This is a great time to visit Los Angeles as all of these exhibits are taking place through the sponsorhip of the Getty called Pacific Standard Time Latin American/ Latino Art in LA (PST: LA/LA). A majority of these exhibits are focused on Chicano art.

Locally, one can see a really fun exhibit at the National Hispanic Cultural Center in Albuquerque called “The Piñata Exhibit (Sure to be a Smash Hit)”. This exhibit features old and new piñatas. There is also artwork by another Chicano artist that I collect named Carmen Lomas Garza in the exhibit. The piñatas will change throughout the time it is up. Currently there are piñatas of Zozobra and ones for Halloween. This exhibit is up until March 31, 2018.

This has been a wonderful year to see both Mexican and Chicano art throughout the country. If you are in Los Angeles anytime soon try to see “Playing With Fire” and any of the other exhibits that are part of PST: LA/LA. Carlos’s exhibit will be up until December 3, 2017. You won’t be disappointed!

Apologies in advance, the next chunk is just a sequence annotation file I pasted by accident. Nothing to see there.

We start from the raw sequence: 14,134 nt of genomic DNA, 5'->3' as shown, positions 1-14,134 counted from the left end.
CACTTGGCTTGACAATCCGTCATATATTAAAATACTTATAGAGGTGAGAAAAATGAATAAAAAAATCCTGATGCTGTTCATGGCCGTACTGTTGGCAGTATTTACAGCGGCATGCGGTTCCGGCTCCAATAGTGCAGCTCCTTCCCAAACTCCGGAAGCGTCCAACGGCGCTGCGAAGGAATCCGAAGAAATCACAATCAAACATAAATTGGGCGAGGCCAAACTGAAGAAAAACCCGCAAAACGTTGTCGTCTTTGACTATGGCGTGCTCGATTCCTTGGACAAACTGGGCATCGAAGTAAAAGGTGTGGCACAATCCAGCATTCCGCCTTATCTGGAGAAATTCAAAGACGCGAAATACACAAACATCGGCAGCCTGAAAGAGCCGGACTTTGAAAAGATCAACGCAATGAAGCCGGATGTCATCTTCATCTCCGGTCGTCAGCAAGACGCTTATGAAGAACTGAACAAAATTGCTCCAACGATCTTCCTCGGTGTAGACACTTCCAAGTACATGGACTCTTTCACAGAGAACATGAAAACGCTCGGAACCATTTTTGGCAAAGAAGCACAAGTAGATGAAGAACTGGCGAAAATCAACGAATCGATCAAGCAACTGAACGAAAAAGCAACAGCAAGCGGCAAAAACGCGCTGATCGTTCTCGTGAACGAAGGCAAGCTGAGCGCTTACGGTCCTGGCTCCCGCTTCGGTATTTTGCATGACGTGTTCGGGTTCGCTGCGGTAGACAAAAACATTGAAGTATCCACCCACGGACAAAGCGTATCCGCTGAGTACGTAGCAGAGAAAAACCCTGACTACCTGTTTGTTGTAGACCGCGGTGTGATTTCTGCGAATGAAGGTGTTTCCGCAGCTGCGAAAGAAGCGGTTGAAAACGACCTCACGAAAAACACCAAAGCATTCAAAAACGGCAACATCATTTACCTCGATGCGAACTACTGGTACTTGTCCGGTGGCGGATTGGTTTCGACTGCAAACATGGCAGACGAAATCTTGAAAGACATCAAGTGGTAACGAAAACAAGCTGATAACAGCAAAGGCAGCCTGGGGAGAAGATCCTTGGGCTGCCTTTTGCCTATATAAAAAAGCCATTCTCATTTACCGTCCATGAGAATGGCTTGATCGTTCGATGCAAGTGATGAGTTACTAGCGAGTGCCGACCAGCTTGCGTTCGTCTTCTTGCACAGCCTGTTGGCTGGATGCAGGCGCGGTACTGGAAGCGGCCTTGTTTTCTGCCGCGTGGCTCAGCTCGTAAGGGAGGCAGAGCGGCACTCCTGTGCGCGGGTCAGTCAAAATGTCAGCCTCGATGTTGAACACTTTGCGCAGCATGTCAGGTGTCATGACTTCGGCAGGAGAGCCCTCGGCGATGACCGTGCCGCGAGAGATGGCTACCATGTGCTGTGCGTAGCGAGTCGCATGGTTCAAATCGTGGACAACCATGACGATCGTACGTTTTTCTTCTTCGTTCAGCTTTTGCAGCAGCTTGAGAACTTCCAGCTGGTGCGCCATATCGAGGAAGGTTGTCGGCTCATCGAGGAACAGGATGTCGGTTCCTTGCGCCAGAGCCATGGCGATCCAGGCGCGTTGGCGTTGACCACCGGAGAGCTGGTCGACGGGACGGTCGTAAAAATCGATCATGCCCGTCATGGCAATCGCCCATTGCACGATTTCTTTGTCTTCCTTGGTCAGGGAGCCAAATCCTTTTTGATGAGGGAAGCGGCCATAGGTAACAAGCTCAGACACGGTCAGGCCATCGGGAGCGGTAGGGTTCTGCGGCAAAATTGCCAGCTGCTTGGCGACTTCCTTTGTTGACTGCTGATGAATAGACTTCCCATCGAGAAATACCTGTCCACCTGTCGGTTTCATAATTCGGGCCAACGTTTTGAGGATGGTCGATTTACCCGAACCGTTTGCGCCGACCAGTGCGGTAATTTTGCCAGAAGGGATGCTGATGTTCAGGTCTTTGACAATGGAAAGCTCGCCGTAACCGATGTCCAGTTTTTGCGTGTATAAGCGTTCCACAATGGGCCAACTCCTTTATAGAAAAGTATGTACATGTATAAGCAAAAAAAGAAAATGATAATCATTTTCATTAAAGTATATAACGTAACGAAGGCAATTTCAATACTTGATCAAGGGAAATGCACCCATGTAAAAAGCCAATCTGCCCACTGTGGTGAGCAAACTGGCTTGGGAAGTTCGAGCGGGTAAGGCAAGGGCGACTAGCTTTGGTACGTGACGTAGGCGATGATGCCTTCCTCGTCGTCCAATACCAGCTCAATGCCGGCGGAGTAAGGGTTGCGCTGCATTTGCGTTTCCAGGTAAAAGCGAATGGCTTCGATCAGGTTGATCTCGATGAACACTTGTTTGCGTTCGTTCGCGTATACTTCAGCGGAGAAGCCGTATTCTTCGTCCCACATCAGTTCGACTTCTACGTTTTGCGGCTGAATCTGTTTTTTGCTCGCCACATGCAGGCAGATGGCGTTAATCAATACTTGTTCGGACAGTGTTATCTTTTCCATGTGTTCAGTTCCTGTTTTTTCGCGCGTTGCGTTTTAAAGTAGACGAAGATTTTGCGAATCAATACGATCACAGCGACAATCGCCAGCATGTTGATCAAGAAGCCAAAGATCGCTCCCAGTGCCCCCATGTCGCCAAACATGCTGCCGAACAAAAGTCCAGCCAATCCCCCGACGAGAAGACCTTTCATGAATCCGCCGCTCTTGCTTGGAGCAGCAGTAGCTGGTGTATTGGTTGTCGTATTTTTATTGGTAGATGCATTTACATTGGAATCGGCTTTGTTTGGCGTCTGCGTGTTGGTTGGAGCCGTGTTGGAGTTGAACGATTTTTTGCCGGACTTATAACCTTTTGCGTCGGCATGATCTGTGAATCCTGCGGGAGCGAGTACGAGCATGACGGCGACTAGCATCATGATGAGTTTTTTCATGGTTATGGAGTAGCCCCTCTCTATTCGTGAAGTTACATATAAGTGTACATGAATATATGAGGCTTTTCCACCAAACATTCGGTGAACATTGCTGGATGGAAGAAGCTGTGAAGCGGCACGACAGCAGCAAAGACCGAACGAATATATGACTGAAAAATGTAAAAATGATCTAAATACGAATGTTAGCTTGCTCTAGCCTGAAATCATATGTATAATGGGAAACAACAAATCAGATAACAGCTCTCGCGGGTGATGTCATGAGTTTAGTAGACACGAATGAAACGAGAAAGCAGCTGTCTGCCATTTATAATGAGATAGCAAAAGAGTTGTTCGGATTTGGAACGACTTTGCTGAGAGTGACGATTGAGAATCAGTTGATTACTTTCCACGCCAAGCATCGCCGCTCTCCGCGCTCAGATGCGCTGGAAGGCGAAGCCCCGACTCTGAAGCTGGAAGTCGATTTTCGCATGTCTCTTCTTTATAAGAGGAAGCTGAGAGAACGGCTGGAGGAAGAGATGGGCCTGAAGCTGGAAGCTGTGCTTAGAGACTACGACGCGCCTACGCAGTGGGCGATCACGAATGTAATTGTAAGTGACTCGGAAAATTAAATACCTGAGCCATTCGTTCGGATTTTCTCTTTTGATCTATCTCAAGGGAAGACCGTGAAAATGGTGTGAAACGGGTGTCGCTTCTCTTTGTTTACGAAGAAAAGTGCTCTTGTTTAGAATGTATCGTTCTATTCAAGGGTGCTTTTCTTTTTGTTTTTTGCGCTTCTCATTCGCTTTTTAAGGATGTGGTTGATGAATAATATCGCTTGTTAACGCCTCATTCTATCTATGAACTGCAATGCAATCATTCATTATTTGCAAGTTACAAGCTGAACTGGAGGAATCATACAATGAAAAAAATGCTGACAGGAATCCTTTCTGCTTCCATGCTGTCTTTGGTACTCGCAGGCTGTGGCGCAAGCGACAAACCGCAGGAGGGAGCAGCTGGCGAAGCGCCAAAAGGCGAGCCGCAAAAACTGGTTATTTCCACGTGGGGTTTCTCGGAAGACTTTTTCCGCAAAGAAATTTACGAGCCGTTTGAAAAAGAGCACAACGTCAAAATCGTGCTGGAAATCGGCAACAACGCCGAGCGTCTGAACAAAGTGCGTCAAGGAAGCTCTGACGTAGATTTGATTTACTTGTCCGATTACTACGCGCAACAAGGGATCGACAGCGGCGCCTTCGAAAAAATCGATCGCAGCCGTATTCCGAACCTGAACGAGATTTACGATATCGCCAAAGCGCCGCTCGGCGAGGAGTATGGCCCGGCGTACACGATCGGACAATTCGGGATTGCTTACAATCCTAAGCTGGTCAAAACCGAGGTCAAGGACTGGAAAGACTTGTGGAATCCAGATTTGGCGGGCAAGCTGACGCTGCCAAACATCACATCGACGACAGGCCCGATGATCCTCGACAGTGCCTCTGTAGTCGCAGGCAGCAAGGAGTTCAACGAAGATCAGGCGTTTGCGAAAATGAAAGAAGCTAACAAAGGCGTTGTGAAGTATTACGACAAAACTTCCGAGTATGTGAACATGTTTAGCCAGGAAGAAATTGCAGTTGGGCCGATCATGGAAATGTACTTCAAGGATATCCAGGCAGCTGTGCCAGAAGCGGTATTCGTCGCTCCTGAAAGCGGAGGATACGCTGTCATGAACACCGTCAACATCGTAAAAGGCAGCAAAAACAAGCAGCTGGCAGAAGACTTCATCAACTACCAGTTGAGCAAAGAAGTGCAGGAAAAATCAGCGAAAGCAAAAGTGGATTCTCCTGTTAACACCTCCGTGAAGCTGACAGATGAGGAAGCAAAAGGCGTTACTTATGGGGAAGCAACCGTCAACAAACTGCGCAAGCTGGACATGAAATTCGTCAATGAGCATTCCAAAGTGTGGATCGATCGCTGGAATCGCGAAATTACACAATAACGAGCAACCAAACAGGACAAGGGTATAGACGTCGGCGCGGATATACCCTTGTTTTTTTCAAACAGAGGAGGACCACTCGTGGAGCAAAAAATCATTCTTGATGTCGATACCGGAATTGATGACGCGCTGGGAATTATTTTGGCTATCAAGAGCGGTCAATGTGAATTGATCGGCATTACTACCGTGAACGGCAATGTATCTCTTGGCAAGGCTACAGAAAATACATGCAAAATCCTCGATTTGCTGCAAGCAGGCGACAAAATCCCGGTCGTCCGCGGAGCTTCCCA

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Echo Park at Night - 1989
Echo Park at Night - 1989
At the Carlos Almaraz reception
At the Carlos Almaraz reception
Suburban Nightmare - 1983
Suburban Nightmare - 1983
Cat Man's Wedding - 1985
Cat Man's Wedding - 1985
Tree of Life - 1987
Tree of Life - 1987
Greed - 1982
Greed - 1982
Europe and the Jaguar - 1982
Europe and the Jaguar - 1982
In front of 4-panel Echo Park
In front of 4-panel Echo Park
California Natives - 1988
California Natives - 1988
 Magic Green Stage - 1982
Magic Green Stage - 1982
Over the Edge - 1984
Over the Edge - 1984
The Conjurors Power of Suggestion - 1972
The Conjurors Power of Suggestion - 1972